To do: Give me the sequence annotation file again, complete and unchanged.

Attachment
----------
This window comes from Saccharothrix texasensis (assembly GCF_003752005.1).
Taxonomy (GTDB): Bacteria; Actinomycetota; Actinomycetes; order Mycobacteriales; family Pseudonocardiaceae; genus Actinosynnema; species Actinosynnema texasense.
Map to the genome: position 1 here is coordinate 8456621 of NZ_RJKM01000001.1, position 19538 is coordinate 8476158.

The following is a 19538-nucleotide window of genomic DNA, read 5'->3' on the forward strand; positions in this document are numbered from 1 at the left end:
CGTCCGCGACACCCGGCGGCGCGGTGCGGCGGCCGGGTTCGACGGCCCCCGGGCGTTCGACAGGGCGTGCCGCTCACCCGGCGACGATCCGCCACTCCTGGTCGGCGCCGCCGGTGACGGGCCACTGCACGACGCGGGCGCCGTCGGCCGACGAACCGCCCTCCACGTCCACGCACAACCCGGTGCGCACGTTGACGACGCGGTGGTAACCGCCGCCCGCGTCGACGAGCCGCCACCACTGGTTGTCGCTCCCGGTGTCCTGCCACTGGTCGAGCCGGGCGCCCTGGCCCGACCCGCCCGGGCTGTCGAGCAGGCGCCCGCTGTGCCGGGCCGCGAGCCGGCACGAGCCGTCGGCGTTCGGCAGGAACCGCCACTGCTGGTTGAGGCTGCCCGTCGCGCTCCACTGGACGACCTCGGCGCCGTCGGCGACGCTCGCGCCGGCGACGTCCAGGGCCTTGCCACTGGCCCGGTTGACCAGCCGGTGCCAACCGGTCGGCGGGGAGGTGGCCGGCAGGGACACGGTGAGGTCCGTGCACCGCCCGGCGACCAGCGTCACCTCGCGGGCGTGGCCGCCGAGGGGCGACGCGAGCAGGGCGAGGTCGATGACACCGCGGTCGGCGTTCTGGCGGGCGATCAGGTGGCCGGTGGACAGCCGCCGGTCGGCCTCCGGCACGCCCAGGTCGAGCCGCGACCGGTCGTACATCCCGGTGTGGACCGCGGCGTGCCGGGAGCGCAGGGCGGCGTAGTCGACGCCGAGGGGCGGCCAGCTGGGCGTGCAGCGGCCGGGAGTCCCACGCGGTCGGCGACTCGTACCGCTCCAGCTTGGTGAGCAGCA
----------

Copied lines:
This window comes from Saccharothrix texasensis (assembly GCF_003752005.1).
Taxonomy (GTDB): Bacteria; Actinomycetota; Actinomycetes; order Mycobacteriales; family Pseudonocardiaceae; genus Actinosynnema; species Actinosynnema texasense.
Map to the genome: position 1 here is coordinate 8456621 of NZ_RJKM01000001.1, position 19538 is coordinate 8476158.

The following is a 19538-nucleotide window of genomic DNA, read 5'->3' on the forward strand; positions in this document are numbered from 1 at the left end:
CGTCCGCGACACCCGGCGGCGCGGTGCGGCGGCCGGGTTCGACGGCCCCCGGGCGTTCGACAGGGCGTGCCGCTCACCCGGCGACGATCCGCCACTCCTGGTCGGCGCCGCCGGTGACGGGCCACTGCACGACGCGGGCGCCGTCGGCCGACGAACCGCCCTCCACGTCCACGCACAACCCGGTGCGCACGTTGACGACGCGGTGGTAACCGCCGCCCGCGTCGACGAGCCGCCACCACTGGTTGTCGCTCCCGGTGTCCTGCCACTGGTCGAGCCGGGCGCCCTGGCCCGACCCGCCCGGGCTGTCGAGCAGGCGCCCGCTGTGCCGGGCCGCGAGCCGGCACGAGCCGTCGGCGTTCGGCAGGAACCGCCACTGCTGGTTGAGGCTGCCCGTCGCGCTCCACTGGACGACCTCGGCGCCGTCGGCGACGCTCGCGCCGGCGACGTCCAGGGCCTTGCCACTGGCCCGGTTGACCAGCCGGTGCCAACCGGTCGGCGGGGAGGTGGCCGGCAGGGACACGGTGAGGTCCGTGCACCGCCCGGCGACCAGCGTCACCTCGCGGGCGTGGCCGCCGAGGGGCGACGCGAGCAGGGCGAGGTCGATGACACCGCGGTCGGCGTTCTGGCGGGCGATCAGGTGGCCGGTGGACAGCCGCCGGTCGGCCTCCGGCACGCCCAGGTCGAGCCGCGACCGGTCGTACATCCCGGTGTGGACCGCGGCGTGCCGGGAGCGCAGGGCGGCGTAGTCGACGCCGAGGGGCGGCCAGCTGGGCGTGCAGCGGCCGGGAGTCCCACGCGGTCGGCGACTCGTACCGCTCCAGCTTGGTGAGCAGCA